SAN FRANCISCO (06/30/2000) - Thursday's announcement that six major U.S. airlines are forming an online cut-price ticket selling venture was quickly interpreted as a shot across the bow of Priceline.com, the company that enables customers to name their own price for airline tickets and often fly at deep discounts.
Dubbed Hotwire.com, the new project is slated to launch in September, and its backers - United AirLines Inc., American Airlines Inc., Northwest Airlines Inc., Continental Airlines Inc., America West, USAir and the investment firm Texas Pacific Group - are devoting US$75 million to the effort.
Priceline shares dropped 8 percent on the news Thursday, and this obscured an oddity about the Hotwire plan: Five of the six airlines involved (all of which hold minority stakes in the company) are already involved in another major online venture, Orbitz.
Orbitz brings together some 30 airlines and, like Hotwire, it plans to offer competitively priced tickets and is set to launch around the same time. Of the six Hotwire partners, only America West has not joined Orbitz.
Why these airlines would jump into two Web ventures at once - in addition to running their own sites, and in a time of consolidation across much of the Internet economy - is puzzling. The executive team at Orbitz says it expects full-service online travel sites such as Travelocity and Expedia (EXPE) to be its main competition. But given Orbitz's promise to offer tickets as cheap as anywhere else on the Web, it's unclear how it much it differs from Hotwire.
"We're really complementary to Orbitz," contends Hotwire CEO Karl Peterson, insisting that the two will not compete against one another. "We're really enabling people to travel who wouldn't otherwise travel."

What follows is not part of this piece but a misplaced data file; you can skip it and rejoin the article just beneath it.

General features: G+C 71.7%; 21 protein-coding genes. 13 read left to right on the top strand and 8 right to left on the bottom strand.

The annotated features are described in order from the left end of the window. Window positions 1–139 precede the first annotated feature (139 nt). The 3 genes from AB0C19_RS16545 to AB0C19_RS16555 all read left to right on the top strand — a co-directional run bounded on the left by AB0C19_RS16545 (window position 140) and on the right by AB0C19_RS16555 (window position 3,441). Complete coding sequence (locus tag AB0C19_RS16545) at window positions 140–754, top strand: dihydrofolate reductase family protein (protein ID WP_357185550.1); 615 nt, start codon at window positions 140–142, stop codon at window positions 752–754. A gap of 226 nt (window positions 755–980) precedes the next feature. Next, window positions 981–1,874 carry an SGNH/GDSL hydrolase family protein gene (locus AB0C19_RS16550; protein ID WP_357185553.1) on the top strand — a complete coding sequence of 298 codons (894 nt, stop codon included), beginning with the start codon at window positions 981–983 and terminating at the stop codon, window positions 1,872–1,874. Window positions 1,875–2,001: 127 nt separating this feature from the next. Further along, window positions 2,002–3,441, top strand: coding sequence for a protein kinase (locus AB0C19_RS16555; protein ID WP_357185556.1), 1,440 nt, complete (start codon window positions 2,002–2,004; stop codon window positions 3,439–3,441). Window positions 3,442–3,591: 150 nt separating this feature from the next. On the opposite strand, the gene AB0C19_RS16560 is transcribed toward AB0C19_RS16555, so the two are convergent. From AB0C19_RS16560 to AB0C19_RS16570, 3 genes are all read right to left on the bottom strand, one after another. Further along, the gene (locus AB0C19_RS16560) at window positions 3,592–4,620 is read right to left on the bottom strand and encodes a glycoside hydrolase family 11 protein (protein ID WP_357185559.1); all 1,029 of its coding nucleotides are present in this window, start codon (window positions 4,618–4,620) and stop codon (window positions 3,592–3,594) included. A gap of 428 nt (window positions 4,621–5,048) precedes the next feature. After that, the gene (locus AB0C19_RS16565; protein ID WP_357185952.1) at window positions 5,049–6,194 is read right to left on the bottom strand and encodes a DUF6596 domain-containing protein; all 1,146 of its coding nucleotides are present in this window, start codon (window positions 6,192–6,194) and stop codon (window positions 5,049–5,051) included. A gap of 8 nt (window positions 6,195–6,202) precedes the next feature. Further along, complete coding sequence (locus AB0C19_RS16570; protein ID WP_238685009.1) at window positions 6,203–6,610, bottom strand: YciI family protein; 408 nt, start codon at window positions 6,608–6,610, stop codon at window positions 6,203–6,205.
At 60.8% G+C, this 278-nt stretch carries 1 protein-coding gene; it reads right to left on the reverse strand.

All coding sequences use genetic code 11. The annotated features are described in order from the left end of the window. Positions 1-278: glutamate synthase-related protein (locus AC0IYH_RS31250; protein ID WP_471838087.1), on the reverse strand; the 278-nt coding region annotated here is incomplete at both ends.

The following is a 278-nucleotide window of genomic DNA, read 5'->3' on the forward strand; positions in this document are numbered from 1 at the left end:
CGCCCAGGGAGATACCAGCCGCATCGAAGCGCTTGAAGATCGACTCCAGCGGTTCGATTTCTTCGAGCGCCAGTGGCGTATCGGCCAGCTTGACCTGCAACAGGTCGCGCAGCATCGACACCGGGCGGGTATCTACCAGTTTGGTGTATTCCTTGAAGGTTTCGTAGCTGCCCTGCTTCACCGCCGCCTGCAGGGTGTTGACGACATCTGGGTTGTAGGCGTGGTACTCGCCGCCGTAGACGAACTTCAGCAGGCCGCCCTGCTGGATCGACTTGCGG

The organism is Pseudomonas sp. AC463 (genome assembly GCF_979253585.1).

Peterson says Hotwire can charge low prices because, like Priceline, it will mask the identity of carriers until after the customer buys a ticket. In addition, Hotwire will target time-insensitive customers, giving the company more flexibility in its ticket offerings. Unlike Priceline, customers will not bid for their tickets.
Neither Priceline nor Orbitz executives returned calls for comment. An Expedia spokeswoman said she was not worried about the threat that Hotwire poses.
Philip Wolf, CEO of PhoCusWright Data, says the deal is "curious," but he points out that airlines are scrambling to regain control of ticket distribution. "At the moment airlines have a lot of cash to play with - to them [this is] a strategic risk worth taking," he says.
However, Hotwire's risk assessment may also be based on other factors. Orbitz lacks a CEO, its launch has been subject to numerous delays, and it is currently the subject of a Department of Justice anti-trust investigation. The DOJ has yet to comment on the matter.